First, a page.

Mukalo Kwayera @kwayeram
As the whole world gears for a sizzling one-month Fifa World Cup football bonanza that kicks off tonight in Russia, locally, expectations will be high this afternoon as National Treasury Cabinet Secretary Henry Rotich saunters into the confines of Parliament to present his fourth Budget Statement.
Anxiety reigns across the country as Rotich tables the 2018/19 Sh3.07 trillion budget — up from Sh2.6 trillion this financial year — which is his first since last year’s General Election that ushered President Uhuru Kenyatta back into office for second and last five-year term.
Though it shall be Rotich’s enviable day in the sun, so to speak, the road has been rough and bumpy for the 49-year-old Economics and Public Administration graduate tasked with the responsibility to keep watch over the country’s coffers.
His responsibilities are no doubt enormous today as he flips through the nation’s budget for the next 365 days while seeking to cautiously steer through heaps of social, economic and political labyrinths with his eyes and mind steadily fixed on pushing Kenya’s economy on the upward swing.
The CS presents the Budget Statement against a backdrop of embarrassing scandals that point to deeply embedded corruption in public institutions which make nonsense of the pledges he has previously made in the past five years.
During Uhuru’s first term, Rotich largely focussed on infrastructure, health and education sectors with the Standard Gauge Railway (SGR) and the Last Mile electricity projects.
Whereas the same expected to be highlighted in his speech today, President Uhuru’s “Big Four” Agenda that encompasses Manufacturing, Food Security, Affordable Healthcare and Affordable Housing will be the prominent focal points.
Even with all the nice pledges, Rotich faces a daunting task of convincing the increasingly public that his budgets are not primed to enrich the forces of corruption.
High-scale graft has in the recent past been reported at the National Youth Service, National cereal and Produce Board, Kenya Pipeline Company, Kenya Electricity Transmission Company and Kenya Power.
The hitherto unheard of Rotich was a surprise appointment to the position of National Treasury Cabinet Secretary after Uhuru ascended to power in 2013. Youthful, highly educated and noticeably reticent, Rotich was a career civil servant until Uhuru plucked him from a middle-level position at the Treasury where he had been the Head of Macro-Economics since March 2006 to head the country’s Finance docket.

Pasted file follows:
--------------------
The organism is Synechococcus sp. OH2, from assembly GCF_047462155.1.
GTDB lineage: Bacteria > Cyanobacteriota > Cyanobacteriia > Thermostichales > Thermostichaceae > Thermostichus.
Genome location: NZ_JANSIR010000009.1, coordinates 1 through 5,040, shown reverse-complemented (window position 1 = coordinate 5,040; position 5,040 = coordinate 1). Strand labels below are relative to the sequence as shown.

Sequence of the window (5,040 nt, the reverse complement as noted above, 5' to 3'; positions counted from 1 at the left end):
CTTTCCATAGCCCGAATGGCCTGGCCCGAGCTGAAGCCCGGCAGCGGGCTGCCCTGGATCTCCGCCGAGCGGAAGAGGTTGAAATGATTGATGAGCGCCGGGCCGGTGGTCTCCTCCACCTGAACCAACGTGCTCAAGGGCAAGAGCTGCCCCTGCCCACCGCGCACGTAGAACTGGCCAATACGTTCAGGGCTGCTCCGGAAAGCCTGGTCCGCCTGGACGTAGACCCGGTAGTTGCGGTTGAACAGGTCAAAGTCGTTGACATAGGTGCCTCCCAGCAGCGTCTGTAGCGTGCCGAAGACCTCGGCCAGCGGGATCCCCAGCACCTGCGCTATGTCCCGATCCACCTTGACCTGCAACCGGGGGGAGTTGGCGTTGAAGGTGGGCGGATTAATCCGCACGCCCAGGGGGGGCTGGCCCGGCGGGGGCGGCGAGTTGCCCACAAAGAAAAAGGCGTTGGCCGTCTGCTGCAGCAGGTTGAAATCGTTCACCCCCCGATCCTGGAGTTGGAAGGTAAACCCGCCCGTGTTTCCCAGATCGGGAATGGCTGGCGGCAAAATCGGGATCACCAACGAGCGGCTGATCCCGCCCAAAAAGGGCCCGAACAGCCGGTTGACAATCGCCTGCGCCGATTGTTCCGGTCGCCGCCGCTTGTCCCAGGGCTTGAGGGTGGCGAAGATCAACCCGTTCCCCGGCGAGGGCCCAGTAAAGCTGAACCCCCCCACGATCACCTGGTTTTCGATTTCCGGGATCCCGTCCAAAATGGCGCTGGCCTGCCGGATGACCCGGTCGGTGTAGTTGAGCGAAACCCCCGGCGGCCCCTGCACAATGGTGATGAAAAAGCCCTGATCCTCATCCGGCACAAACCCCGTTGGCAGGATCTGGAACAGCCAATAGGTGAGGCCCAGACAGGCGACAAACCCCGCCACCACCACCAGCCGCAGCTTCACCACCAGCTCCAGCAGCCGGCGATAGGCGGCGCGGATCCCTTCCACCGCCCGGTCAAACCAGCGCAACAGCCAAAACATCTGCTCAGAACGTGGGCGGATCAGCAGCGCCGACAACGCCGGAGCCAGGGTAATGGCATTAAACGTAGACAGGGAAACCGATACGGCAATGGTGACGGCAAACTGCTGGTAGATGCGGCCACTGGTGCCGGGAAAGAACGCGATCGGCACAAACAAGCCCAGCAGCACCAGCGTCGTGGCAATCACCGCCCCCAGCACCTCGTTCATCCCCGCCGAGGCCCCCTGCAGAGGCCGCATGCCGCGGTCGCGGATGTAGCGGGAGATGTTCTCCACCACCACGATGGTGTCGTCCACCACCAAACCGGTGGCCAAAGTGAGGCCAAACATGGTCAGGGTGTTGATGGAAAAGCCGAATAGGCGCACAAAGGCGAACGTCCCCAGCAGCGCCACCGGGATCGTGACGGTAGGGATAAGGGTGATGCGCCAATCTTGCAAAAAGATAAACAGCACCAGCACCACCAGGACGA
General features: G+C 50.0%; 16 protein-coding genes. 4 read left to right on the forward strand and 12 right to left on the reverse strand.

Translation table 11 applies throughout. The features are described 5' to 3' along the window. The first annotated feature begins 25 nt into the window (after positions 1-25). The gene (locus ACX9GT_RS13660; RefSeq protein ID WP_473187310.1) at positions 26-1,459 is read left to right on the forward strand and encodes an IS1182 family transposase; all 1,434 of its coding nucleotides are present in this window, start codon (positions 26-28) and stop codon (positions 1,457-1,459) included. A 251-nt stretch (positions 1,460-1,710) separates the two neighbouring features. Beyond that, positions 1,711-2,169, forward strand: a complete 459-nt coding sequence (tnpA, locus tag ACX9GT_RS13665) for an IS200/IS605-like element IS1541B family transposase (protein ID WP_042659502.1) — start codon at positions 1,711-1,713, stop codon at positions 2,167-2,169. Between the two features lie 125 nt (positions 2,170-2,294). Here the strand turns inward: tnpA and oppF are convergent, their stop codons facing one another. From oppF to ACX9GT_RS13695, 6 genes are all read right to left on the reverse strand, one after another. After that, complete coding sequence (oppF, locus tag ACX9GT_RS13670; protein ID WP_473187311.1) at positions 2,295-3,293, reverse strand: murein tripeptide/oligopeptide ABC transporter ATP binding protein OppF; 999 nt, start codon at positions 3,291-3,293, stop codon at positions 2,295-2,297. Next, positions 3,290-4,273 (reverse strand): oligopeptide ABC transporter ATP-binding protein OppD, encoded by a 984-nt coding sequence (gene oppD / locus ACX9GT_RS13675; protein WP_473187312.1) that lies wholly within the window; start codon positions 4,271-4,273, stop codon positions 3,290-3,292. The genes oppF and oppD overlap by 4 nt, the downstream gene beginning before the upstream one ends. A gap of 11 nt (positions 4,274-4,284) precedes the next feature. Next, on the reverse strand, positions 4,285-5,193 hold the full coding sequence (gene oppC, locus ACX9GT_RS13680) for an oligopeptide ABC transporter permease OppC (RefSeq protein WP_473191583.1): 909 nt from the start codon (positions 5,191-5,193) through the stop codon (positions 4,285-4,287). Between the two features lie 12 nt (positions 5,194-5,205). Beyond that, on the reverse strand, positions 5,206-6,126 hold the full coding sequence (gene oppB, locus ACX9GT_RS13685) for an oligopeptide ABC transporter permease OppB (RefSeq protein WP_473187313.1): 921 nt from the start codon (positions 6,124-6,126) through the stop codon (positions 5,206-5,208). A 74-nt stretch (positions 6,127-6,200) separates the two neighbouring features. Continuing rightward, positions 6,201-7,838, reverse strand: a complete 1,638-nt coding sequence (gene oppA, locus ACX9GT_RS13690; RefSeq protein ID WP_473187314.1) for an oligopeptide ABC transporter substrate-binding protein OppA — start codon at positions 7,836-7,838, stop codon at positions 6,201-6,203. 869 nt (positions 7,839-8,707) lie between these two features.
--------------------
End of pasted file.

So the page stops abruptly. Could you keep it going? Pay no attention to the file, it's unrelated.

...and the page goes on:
The past five years have been a rough ride for him. The minister has had to contend with an oscillating performance of the shilling, intermittent industrial unrest that range from education sector where public schools teachers and university lecturers to nurses, clinical officers and doctors have staged a series of strikes.
The country’s bad publicity – both local and international – have characterised Rotich’s tenure at Treasury Building with claims of widespread corruption in the public sector defining the headlines days on end.
In 2016/17 financial year, widely reported claims of corruption at NYS and the Ministry of Health as well as the controversies surrounding the multi-billion-shilling Eurobond saga considerably mired Rotich’s saddle at the apex of Kenya’s financial sector.
Prior to his appointment to head the Treasury, Rotich had been involved formulation of macroeconomic policies ensuring affordable and sustainable path of public spending to achieve the government’s development priorities.
He was also involved in preparation of key budget documents including Budget Statements and providing strategic co-ordination of structural reforms in the area of fiscal and financial sector. He is the first holder of the portfolio of Cabinet Secretary for National Treasury in the new constitutional dispensation.